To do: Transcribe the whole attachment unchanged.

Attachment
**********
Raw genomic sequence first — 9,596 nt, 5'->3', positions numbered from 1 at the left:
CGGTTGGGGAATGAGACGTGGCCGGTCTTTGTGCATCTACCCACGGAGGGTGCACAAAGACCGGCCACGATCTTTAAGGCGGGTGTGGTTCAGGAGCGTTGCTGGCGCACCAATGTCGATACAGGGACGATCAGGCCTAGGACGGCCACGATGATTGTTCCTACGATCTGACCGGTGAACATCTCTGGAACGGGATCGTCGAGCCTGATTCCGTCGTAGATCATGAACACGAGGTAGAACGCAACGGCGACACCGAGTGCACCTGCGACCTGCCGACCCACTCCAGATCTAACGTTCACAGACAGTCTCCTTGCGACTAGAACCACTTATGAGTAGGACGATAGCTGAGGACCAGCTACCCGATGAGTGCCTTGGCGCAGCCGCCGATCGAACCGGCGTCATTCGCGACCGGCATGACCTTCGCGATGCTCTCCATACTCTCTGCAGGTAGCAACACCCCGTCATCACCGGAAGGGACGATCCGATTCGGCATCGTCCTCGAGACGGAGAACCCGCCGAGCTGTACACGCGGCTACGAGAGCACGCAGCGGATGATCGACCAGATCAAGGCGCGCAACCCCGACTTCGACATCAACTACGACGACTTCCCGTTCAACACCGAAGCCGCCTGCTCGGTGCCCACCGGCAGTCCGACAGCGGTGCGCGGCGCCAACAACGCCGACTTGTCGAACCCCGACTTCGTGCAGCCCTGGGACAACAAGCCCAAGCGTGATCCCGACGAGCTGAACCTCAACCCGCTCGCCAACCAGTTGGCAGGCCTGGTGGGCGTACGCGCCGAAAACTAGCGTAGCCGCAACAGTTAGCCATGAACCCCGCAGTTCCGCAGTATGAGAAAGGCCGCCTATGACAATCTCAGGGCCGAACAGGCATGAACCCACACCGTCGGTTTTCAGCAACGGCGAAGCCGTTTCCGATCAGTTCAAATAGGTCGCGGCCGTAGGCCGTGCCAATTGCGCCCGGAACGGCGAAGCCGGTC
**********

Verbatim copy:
Raw genomic sequence first — 9,596 nt, 5'->3', positions numbered from 1 at the left:
CGGTTGGGGAATGAGACGTGGCCGGTCTTTGTGCATCTACCCACGGAGGGTGCACAAAGACCGGCCACGATCTTTAAGGCGGGTGTGGTTCAGGAGCGTTGCTGGCGCACCAATGTCGATACAGGGACGATCAGGCCTAGGACGGCCACGATGATTGTTCCTACGATCTGACCGGTGAACATCTCTGGAACGGGATCGTCGAGCCTGATTCCGTCGTAGATCATGAACACGAGGTAGAACGCAACGGCGACACCGAGTGCACCTGCGACCTGCCGACCCACTCCAGATCTAACGTTCACAGACAGTCTCCTTGCGACTAGAACCACTTATGAGTAGGACGATAGCTGAGGACCAGCTACCCGATGAGTGCCTTGGCGCAGCCGCCGATCGAACCGGCGTCATTCGCGACCGGCATGACCTTCGCGATGCTCTCCATACTCTCTGCAGGTAGCAACACCCCGTCATCACCGGAAGGGACGATCCGATTCGGCATCGTCCTCGAGACGGAGAACCCGCCGAGCTGTACACGCGGCTACGAGAGCACGCAGCGGATGATCGACCAGATCAAGGCGCGCAACCCCGACTTCGACATCAACTACGACGACTTCCCGTTCAACACCGAAGCCGCCTGCTCGGTGCCCACCGGCAGTCCGACAGCGGTGCGCGGCGCCAACAACGCCGACTTGTCGAACCCCGACTTCGTGCAGCCCTGGGACAACAAGCCCAAGCGTGATCCCGACGAGCTGAACCTCAACCCGCTCGCCAACCAGTTGGCAGGCCTGGTGGGCGTACGCGCCGAAAACTAGCGTAGCCGCAACAGTTAGCCATGAACCCCGCAGTTCCGCAGTATGAGAAAGGCCGCCTATGACAATCTCAGGGCCGAACAGGCATGAACCCACACCGTCGGTTTTCAGCAACGGCGAAGCCGTTTCCGATCAGTTCAAATAGGTCGCGGCCGTAGGCCGTGCCAATTGCGCCCGGAACGGCGAAGCCGGTC